Georgia lawmakers consider barring minors from buying some cough medicines

A bill that would require customers to prove they are at least 18 before purchasing some over-the-counter cough suppressants - like Vick’s or NyQuil - passed a Senate Committee on Wednesday. 

Senate Bill 272, proposed by Sen. Randy Robertson, R - Cataula, specifically targets the active ingredient dextromethorphan, more commonly known as DM.

Many stores already require customers to show identification proving that they are an adult before purchasing cough medicine containing DM. 

While DM is considered safe for adults in small quantities, Robertson said minors sometimes use larger amounts of it to get intoxicated.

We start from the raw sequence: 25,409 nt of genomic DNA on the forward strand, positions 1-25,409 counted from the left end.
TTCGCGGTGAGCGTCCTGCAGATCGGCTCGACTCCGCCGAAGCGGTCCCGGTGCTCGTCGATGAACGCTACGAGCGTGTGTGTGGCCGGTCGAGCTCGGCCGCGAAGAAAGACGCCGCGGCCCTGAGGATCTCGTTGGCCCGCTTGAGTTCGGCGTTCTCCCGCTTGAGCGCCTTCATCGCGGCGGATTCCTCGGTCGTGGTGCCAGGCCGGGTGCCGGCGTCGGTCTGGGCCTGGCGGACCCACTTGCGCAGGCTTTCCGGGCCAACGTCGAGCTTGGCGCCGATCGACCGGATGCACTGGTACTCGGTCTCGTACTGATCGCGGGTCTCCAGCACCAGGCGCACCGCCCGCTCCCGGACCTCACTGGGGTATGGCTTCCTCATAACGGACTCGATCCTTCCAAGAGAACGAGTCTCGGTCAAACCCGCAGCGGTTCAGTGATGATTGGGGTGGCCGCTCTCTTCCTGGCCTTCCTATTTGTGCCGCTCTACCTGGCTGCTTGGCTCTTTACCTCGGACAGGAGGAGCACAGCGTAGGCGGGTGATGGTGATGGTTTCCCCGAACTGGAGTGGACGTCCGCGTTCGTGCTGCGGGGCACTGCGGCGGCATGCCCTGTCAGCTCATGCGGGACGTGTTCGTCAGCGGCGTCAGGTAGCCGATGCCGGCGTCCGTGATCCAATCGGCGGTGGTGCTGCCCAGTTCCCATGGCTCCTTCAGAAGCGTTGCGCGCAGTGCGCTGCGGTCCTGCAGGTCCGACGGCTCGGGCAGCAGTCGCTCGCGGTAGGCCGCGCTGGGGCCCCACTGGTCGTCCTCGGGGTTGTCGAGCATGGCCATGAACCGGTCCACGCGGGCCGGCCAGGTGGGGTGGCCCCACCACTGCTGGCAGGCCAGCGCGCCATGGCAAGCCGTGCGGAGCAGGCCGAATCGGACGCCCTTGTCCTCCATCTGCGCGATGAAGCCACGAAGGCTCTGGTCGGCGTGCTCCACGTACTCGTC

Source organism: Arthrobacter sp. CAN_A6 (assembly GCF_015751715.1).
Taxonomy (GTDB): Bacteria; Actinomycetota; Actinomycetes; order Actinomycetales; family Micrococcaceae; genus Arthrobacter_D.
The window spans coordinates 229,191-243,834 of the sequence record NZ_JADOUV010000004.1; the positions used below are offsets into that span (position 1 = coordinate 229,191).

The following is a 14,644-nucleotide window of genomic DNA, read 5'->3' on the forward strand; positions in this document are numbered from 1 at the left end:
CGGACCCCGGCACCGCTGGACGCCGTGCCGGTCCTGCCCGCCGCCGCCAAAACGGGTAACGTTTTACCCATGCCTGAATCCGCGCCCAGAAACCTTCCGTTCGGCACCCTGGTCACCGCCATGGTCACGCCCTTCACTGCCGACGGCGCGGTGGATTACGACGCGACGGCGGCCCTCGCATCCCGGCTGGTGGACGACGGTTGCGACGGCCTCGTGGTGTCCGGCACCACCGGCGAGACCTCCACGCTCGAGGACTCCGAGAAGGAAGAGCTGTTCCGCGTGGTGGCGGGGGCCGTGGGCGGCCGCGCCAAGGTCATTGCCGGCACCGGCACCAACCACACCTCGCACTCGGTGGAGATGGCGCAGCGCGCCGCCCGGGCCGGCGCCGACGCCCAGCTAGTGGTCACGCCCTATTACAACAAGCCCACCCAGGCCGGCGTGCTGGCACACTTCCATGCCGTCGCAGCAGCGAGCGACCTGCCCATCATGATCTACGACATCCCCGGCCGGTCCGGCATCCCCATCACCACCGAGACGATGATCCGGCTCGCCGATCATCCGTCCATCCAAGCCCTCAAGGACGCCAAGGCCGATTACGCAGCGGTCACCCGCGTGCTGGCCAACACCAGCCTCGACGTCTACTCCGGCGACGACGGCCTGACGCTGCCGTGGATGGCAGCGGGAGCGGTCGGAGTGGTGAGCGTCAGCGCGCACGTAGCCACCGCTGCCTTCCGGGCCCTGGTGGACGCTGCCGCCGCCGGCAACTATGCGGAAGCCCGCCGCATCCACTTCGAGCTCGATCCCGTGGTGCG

“We’ve had some concerns about this for quite a while,” said Robertson, a former sheriff’s deputy.  “In 2008, a study showed one in 10 American teenagers abused DM to get high, making It more popular than cocaine and Ecstasy.”

The bill offers relatively little in the way of penalties.

The bill would make it illegal for minors to buy any product containing dextromethorphan. Minors would be warned for a first offense, and fined a maximum of $150 for any subsequent violations. 

It would also be illegal to sell any medicine containing the drug to a minor knowingly, and the punishment would carry a warning for the first offense, and a maximum fine of $100 for subsequent offenses. 

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